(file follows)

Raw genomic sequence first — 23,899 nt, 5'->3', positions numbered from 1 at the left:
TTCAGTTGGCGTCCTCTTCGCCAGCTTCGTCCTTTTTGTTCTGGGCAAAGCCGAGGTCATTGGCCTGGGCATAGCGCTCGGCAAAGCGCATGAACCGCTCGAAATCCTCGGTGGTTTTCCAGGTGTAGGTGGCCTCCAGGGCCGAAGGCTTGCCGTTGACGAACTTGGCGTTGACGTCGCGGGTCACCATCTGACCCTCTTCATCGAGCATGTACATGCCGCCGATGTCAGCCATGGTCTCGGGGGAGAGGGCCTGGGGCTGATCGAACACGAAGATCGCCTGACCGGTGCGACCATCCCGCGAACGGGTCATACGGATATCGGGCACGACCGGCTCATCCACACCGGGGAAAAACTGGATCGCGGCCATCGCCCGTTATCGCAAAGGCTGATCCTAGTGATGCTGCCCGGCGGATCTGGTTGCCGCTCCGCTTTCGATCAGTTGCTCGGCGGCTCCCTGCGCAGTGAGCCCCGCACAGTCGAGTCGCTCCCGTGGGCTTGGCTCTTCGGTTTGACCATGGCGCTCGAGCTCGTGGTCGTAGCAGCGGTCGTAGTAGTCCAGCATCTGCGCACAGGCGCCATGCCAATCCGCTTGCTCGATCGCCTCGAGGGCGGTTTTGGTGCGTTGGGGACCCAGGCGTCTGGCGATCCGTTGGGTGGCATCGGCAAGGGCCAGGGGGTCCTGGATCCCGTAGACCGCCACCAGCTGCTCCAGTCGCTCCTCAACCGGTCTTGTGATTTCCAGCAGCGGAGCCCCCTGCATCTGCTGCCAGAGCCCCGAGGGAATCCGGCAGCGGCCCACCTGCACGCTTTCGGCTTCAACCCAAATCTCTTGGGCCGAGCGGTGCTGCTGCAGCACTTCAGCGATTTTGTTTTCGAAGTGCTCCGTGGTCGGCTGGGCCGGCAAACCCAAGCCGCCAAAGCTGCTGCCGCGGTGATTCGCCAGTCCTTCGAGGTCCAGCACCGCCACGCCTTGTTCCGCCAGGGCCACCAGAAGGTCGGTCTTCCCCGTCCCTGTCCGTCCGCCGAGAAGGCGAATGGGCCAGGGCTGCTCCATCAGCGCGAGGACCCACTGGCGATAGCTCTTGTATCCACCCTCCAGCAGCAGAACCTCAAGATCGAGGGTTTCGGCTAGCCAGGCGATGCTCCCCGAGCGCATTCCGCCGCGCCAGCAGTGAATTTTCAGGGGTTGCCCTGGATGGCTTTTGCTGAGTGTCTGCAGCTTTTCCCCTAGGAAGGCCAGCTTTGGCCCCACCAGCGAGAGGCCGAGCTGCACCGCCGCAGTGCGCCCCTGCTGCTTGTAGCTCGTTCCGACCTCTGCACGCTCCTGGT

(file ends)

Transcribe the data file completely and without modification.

Raw genomic sequence first — 23,899 nt, 5'->3', positions numbered from 1 at the left:
TTCAGTTGGCGTCCTCTTCGCCAGCTTCGTCCTTTTTGTTCTGGGCAAAGCCGAGGTCATTGGCCTGGGCATAGCGCTCGGCAAAGCGCATGAACCGCTCGAAATCCTCGGTGGTTTTCCAGGTGTAGGTGGCCTCCAGGGCCGAAGGCTTGCCGTTGACGAACTTGGCGTTGACGTCGCGGGTCACCATCTGACCCTCTTCATCGAGCATGTACATGCCGCCGATGTCAGCCATGGTCTCGGGGGAGAGGGCCTGGGGCTGATCGAACACGAAGATCGCCTGACCGGTGCGACCATCCCGCGAACGGGTCATACGGATATCGGGCACGACCGGCTCATCCACACCGGGGAAAAACTGGATCGCGGCCATCGCCCGTTATCGCAAAGGCTGATCCTAGTGATGCTGCCCGGCGGATCTGGTTGCCGCTCCGCTTTCGATCAGTTGCTCGGCGGCTCCCTGCGCAGTGAGCCCCGCACAGTCGAGTCGCTCCCGTGGGCTTGGCTCTTCGGTTTGACCATGGCGCTCGAGCTCGTGGTCGTAGCAGCGGTCGTAGTAGTCCAGCATCTGCGCACAGGCGCCATGCCAATCCGCTTGCTCGATCGCCTCGAGGGCGGTTTTGGTGCGTTGGGGACCCAGGCGTCTGGCGATCCGTTGGGTGGCATCGGCAAGGGCCAGGGGGTCCTGGATCCCGTAGACCGCCACCAGCTGCTCCAGTCGCTCCTCAACCGGTCTTGTGATTTCCAGCAGCGGAGCCCCCTGCATCTGCTGCCAGAGCCCCGAGGGAATCCGGCAGCGGCCCACCTGCACGCTTTCGGCTTCAACCCAAATCTCTTGGGCCGAGCGGTGCTGCTGCAGCACTTCAGCGATTTTGTTTTCGAAGTGCTCCGTGGTCGGCTGGGCCGGCAAACCCAAGCCGCCAAAGCTGCTGCCGCGGTGATTCGCCAGTCCTTCGAGGTCCAGCACCGCCACGCCTTGTTCCGCCAGGGCCACCAGAAGGTCGGTCTTCCCCGTCCCTGTCCGTCCGCCGAGAAGGCGAATGGGCCAGGGCTGCTCCATCAGCGCGAGGACCCACTGGCGATAGCTCTTGTATCCACCCTCCAGCAGCAGAACCTCAAGATCGAGGGTTTCGGCTAGCCAGGCGATGCTCCCCGAGCGCATTCCGCCGCGCCAGCAGTGAATTTTCAGGGGTTGCCCTGGATGGCTTTTGCTGAGTGTCTGCAGCTTTTCCCCTAGGAAGGCCAGCTTTGGCCCCACCAGCGAGAGGCCGAGCTGCACCGCCGCAGTGCGCCCCTGCTGCTTGTAGCTCGTTCCGACCTCTGCACGCTCCTGGT